The European Food Safety Authority (EFSA) was requested by the European Parliament to conduct a scientific assessment of the health risks related to human consumption of wild and farmed fish. An EFSA Interpanel working group was set up to conduct this assessment. The opinion focused on the following finfish species as being marketed to a significant amount in the European Union: salmon, herring, anchovies, tuna, mackerel, pilchards, rainbow trout and carp. A special focus was also given to Baltic herring at the request of the European Parliament.
Of the selected fish, salmon, rainbow trout and carp are predominantly or exclusively farmed. The other species are predominantly caught from the wild. About two-thirds of fish consumed in the EU is caught from the wild.
Species, season, diet, location, lifestage and age have a major impact on both the nutrient and contaminant levels of fish. These levels vary broadly within species and between species in both wild and farmed fish. There is a need for standardisation of sampling procedures before a robust comparison of wild and farmed fish can be made. From the limited data available it seems that if there are any differences between farmed and wild fish, they are small when taking into account the above mentioned factors. However, regional differences exist, e.g. in the Baltic Sea.
Contaminants in fish derive predominantly from their diet, and levels of bioaccumulative contaminants are higher in fish that are higher in the food chain. Whilst it is not possible to control the diet of wild fish, the levels of contaminants, and of some nutrients, in farmed fish may be modified by altering their feed. Fish meal and fish oil, are the most important sources of contamination of farmed fish feed with dioxin-like compounds. EU regulations on polychlorinated dibenzo-p-dioxins and furans (PCDD/F) in fish feed were introduced in 2002; the planned inclusion of the dioxin-like polychlorinated biphenyls (DL-PCBs) in the regulations may help to reduce levels of these contaminants in farmed fish.
Fatty fish is an important source of long chain n-3 polyunsaturated fatty acids (LC n-3 PUFA). Other substantial natural sources of LC n-3 PUFA are human milk and marine algae. Farmed fish tend to have higher total lipid levels with lower proportions of LC n-3 PUFA than wild fish. Together, these differences mean that the amount of LC n-3 PUFA per portion of fish is similar. Replacement of fish products by vegetable protein and oils in fish feed or decontamination procedures may be a possible means of reducing some contaminant levels. However modification of the fish oil inclusion rate may change the fatty acid composition and in particular reduce the LC n-3 PUFA levels in farmed fish.
There is evidence that fish consumption, especially of fatty fish (one to two servings a week) benefits the cardiovascular system and is suitable for secondary prevention in manifest coronary heart disease. There may also be benefits in foetal development, but an optimal intake has not been established.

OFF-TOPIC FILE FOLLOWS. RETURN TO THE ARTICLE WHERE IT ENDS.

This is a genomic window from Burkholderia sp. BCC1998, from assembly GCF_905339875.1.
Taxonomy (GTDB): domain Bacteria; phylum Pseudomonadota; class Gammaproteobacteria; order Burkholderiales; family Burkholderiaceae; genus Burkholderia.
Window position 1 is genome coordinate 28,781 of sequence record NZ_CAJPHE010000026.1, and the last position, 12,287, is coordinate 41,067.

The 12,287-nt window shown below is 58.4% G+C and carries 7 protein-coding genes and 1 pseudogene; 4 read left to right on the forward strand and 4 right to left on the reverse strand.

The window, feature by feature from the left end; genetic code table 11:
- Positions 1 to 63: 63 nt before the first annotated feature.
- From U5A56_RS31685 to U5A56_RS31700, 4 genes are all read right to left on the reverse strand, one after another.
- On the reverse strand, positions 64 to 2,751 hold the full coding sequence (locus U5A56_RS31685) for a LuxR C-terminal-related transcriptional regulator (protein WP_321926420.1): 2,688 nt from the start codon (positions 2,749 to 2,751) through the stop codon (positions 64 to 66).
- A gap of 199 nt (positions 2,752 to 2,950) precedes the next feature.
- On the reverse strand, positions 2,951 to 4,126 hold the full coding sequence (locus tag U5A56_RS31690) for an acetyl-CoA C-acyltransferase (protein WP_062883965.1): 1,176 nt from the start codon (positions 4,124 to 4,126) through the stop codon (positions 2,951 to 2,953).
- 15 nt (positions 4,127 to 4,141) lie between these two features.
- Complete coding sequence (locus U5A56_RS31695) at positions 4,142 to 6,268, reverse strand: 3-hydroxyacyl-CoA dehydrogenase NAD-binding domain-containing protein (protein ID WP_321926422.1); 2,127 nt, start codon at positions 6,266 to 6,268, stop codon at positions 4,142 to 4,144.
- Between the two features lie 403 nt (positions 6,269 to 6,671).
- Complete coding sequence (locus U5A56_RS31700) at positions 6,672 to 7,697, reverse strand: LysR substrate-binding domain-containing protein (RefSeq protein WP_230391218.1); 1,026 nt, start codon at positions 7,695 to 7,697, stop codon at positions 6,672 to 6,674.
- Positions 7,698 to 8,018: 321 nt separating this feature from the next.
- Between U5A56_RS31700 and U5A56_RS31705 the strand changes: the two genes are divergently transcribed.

Fish can contribute significantly to the dietary exposure to some contaminants, such as methylmercury, persistent organochlorine compounds, brominated flame retardants and organotin compounds. The most important of these are methylmercury and the dioxin-like compounds, for which high level consumers of certain fish may exceed the provisional tolerable weekly intake (PTWI) even without taking into account other sources of dietary exposure. Such exceedance is undesirable and may represent a risk to human health if repeated frequently. However, eating for example meat instead of fish will not necessarily lead to decreased exposure to dioxin-like compounds. Intakes of the other contaminants in fish reviewed in this opinion were not a health concern, because they do not contribute significantly to total dietary exposure and/or it is very unlikely that even high level consumers of fish exceed the health-based guidance values, if available.
The greatest susceptibility to the critical contaminants, e.g. methylmercury and the dioxin-like compounds occurs during early development. Exposure during this life stage results from the total amount in the mother’s body. For methylmercury it is possible for a woman to decrease the amounts in her body by decreasing intake in the months preceding and during pregnancy, whereas this is not possible for the PCDD/Fs and DL-PCBs because it would take many years to decrease the levels in the body significantly.
This evaluation focussed on fish that are widely available in the EU, and likely to be consumed most frequently. Of these, the highest levels of methylmercury are found in tuna, which is mostly caught from the wild. The fish with the highest levels of PCDD/F and DL-PCBs are herring which are caught from the wild and salmon which are mostly farmed.
Frequent consumers of Baltic herring and wild Baltic salmon are more likely to exceed the PTWI for PCDD/F and DL-PCBs than other consumers of fatty fish.
Overall the Panel concluded that with respect to their safety for the consumer there is no difference between wild and farmed fish.